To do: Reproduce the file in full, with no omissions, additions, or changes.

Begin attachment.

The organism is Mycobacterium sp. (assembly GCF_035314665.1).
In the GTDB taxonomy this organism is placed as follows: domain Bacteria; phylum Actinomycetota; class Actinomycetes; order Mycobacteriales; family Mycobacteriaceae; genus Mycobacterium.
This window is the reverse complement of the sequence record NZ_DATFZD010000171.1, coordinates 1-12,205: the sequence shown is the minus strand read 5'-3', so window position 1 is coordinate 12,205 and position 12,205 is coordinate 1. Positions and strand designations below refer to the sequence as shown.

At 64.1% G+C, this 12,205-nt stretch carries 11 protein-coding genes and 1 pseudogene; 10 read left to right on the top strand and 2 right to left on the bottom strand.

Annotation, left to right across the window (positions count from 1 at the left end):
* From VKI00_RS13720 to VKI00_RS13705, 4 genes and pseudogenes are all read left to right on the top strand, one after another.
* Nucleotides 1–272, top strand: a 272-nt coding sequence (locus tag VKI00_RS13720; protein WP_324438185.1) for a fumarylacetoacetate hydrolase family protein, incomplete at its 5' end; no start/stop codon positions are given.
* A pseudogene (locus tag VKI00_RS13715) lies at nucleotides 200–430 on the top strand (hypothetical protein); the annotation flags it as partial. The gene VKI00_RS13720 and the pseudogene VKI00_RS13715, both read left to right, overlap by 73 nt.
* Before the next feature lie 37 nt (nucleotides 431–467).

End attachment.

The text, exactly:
The organism is Mycobacterium sp. (assembly GCF_035314665.1).
In the GTDB taxonomy this organism is placed as follows: domain Bacteria; phylum Actinomycetota; class Actinomycetes; order Mycobacteriales; family Mycobacteriaceae; genus Mycobacterium.
This window is the reverse complement of the sequence record NZ_DATFZD010000171.1, coordinates 1-12,205: the sequence shown is the minus strand read 5'-3', so window position 1 is coordinate 12,205 and position 12,205 is coordinate 1. Positions and strand designations below refer to the sequence as shown.

At 64.1% G+C, this 12,205-nt stretch carries 11 protein-coding genes and 1 pseudogene; 10 read left to right on the top strand and 2 right to left on the bottom strand.

Annotation, left to right across the window (positions count from 1 at the left end):
* From VKI00_RS13720 to VKI00_RS13705, 4 genes and pseudogenes are all read left to right on the top strand, one after another.
* Nucleotides 1–272, top strand: a 272-nt coding sequence (locus tag VKI00_RS13720; protein WP_324438185.1) for a fumarylacetoacetate hydrolase family protein, incomplete at its 5' end; no start/stop codon positions are given.
* A pseudogene (locus tag VKI00_RS13715) lies at nucleotides 200–430 on the top strand (hypothetical protein); the annotation flags it as partial. The gene VKI00_RS13720 and the pseudogene VKI00_RS13715, both read left to right, overlap by 73 nt.
* Before the next feature lie 37 nt (nucleotides 431–467).